Friday, February 5, 2016

Book Review and Giveaway: Jane and the Waterloo Map by Stephanie Barron

Jane Austen turns sleuth in this delightful Regency-era mystery

November, 1815. The Battle of Waterloo has come and gone, leaving the British economy in shreds; Henry Austen, high-flying banker, is about to declare bankruptcy—dragging several of his brothers down with him. The crisis destroys Henry’s health, and Jane flies to his London bedside, believing him to be dying. While she’s there, the chaplain to His Royal Highness the Prince Regent invites Jane to tour Carlton House, the Prince’s fabulous London home. The chaplain is a fan of Jane’s books, and during the tour he suggests she dedicate her next novel—Emma—to HRH, whom she despises.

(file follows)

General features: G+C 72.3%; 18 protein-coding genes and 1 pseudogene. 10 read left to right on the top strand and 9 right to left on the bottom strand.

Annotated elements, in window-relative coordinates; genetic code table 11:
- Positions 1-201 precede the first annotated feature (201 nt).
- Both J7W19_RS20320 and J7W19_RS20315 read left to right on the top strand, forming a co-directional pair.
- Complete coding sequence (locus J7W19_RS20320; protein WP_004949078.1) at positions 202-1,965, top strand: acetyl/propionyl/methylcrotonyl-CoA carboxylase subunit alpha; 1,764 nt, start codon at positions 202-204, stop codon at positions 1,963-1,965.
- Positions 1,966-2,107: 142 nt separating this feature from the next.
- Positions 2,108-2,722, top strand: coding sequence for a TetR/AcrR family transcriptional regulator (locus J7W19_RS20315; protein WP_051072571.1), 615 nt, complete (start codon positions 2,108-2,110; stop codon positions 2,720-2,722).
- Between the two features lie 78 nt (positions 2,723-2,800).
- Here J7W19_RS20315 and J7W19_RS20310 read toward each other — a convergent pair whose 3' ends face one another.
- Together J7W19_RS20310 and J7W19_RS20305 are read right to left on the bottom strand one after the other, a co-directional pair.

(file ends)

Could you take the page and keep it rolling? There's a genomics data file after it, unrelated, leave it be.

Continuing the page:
However, before she can speak to HRH, Jane stumbles upon a body—sprawled on the carpet in the Regent’s library. The dying man, Colonel MacFarland, was a cavalry hero and a friend of Wellington’s. He utters a single failing phrase: “Waterloo map” . . . and Jane is on the hunt for a treasure of incalculable value and a killer of considerable cunning.

For years, Stephanie Barron's Being Jane mysteries have been on my literary radar, but I took little interest in them, despite their Austenesque genre placement.  I'm not generally drawn to mysteries; in fact, the last few that I've read had almost put me off the subject matter entirely.  About a year ago I won a signed copy of Jane and the Twelve Days of Christmas, and I decided that at some point I would at least give Ms. Barron's work a try.  If nothing else, the Twelve Days cover art was enticing me to give it a go.  Yes, I'm that type of reader.